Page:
Upon completion of my Bachelor's Degree I moved to the beautiful island of St. Kitts in the West Indies and began studying Veterinary medicine at Ross University. What an amazing experience! I lived and studied in paradise for three years!

I then returned to reality and completed a year of evaluated clinical study at the University of Missouri at Columbia. It was here that I really began to understand the Human-Animal Bond. I was introduced to many wonderful people and experienced and learned invaluable skills. At Mizzou one concept remained a common thread...Client-Patient care and the idea of the Human-Animal Bond. This is where I realized the impact the Human-Animal Bond can have and the importance of listening to clients.

After a year, which seemed like a week, it was time to return home. I embarked on one year of evaluated practice at Country View Veterinary Clinic in Champaign. It was finally nice to be home. I them moved back to the Peoria area to work for Dr. Beaumont at Mt. Hawley Animal Clinic. After three years I felt the call to leave and serve those who had a difficult or impossible time getting to the clinic and started building a house call clientele. What an amazing, overwhelming experience. Now we're talking Human-Animal Bond! After three years I re-joined forces with Dr. Beaumont at Mt. Hawley Animal Clinic and currently focus on House calls.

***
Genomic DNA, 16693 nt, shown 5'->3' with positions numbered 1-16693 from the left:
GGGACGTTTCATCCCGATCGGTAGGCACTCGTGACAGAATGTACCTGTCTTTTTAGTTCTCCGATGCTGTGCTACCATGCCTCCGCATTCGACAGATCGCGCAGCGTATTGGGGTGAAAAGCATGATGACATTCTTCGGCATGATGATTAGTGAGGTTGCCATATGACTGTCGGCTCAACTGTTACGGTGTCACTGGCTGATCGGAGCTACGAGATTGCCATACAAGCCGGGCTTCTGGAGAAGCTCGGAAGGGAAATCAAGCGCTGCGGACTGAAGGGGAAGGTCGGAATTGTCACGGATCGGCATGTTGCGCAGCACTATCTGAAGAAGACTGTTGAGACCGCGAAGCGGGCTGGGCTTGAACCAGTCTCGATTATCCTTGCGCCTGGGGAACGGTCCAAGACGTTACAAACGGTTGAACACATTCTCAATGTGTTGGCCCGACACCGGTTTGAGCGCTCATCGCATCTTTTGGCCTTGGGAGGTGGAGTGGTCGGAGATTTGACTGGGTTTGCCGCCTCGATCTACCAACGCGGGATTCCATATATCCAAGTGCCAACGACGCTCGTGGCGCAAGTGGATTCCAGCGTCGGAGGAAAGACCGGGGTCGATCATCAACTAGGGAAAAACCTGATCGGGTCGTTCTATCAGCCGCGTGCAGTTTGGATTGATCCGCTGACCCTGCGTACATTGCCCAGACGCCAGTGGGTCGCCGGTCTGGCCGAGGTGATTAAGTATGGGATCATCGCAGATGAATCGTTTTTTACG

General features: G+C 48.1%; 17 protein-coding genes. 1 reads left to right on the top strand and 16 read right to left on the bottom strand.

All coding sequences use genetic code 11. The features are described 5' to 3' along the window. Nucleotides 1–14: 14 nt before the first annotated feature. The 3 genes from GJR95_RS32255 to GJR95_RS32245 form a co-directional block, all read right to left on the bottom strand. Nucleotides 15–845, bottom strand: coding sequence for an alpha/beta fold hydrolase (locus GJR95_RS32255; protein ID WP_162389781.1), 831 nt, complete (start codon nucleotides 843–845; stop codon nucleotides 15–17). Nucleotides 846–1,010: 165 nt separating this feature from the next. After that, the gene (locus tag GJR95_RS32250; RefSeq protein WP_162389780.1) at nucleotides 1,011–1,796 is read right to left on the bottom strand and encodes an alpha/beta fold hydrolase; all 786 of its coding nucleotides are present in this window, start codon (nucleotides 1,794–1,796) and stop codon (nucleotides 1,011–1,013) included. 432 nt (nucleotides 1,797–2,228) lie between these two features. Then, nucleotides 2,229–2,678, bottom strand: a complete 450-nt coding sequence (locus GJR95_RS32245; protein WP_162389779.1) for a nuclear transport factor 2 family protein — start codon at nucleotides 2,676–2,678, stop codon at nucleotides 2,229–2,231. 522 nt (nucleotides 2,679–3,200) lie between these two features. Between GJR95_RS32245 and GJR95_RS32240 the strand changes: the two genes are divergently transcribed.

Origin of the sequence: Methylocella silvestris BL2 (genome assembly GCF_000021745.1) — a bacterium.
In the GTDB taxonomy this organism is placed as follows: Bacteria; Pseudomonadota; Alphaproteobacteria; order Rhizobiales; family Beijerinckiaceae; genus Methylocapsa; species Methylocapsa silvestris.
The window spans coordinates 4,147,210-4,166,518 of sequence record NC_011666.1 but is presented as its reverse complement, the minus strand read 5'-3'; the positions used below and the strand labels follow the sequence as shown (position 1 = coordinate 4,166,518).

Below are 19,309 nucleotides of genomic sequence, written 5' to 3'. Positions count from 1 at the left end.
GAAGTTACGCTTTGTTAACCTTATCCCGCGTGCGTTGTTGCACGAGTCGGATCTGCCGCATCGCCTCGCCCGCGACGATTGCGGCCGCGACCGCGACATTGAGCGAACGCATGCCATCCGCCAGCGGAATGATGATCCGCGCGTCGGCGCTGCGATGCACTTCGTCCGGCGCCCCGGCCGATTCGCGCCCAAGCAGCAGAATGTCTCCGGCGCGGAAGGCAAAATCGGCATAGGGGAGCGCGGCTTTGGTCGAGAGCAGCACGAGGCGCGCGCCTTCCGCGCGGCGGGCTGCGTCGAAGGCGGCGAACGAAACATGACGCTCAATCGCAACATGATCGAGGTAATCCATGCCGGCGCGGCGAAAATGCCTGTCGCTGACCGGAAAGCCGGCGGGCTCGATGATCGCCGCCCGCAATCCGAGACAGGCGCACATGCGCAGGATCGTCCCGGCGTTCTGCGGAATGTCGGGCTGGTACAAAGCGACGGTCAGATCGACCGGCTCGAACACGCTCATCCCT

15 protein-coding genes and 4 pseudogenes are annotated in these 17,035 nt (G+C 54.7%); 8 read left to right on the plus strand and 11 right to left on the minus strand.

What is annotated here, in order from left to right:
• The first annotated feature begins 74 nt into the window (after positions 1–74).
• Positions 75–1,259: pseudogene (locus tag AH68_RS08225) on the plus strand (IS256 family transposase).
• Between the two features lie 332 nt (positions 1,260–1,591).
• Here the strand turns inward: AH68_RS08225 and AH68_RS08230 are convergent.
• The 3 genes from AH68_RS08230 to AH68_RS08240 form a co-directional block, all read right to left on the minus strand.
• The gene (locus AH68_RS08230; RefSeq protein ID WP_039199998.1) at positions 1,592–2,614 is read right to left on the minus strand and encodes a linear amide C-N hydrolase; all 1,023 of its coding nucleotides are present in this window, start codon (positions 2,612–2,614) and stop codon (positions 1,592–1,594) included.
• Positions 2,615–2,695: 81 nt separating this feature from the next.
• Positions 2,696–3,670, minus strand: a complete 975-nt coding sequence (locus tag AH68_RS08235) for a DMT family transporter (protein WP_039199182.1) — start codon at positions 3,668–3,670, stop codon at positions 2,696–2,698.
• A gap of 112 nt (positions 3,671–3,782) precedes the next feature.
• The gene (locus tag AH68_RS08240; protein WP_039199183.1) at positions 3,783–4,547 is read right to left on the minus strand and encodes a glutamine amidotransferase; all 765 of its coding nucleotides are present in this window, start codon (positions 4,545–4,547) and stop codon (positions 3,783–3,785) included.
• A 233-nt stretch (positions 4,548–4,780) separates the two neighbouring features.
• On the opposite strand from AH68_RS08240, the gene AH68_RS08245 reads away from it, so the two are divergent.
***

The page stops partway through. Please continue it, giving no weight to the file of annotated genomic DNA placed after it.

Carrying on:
In practice I primarily focus on general internal medicine and surgery. I obviously have a special interest in the Human-Animal bond. I also have a passion for Practice Building techniques involving team building and education. My focus is developing and utilizing practice building techniques to build long lasting client relationships that I view as friendships.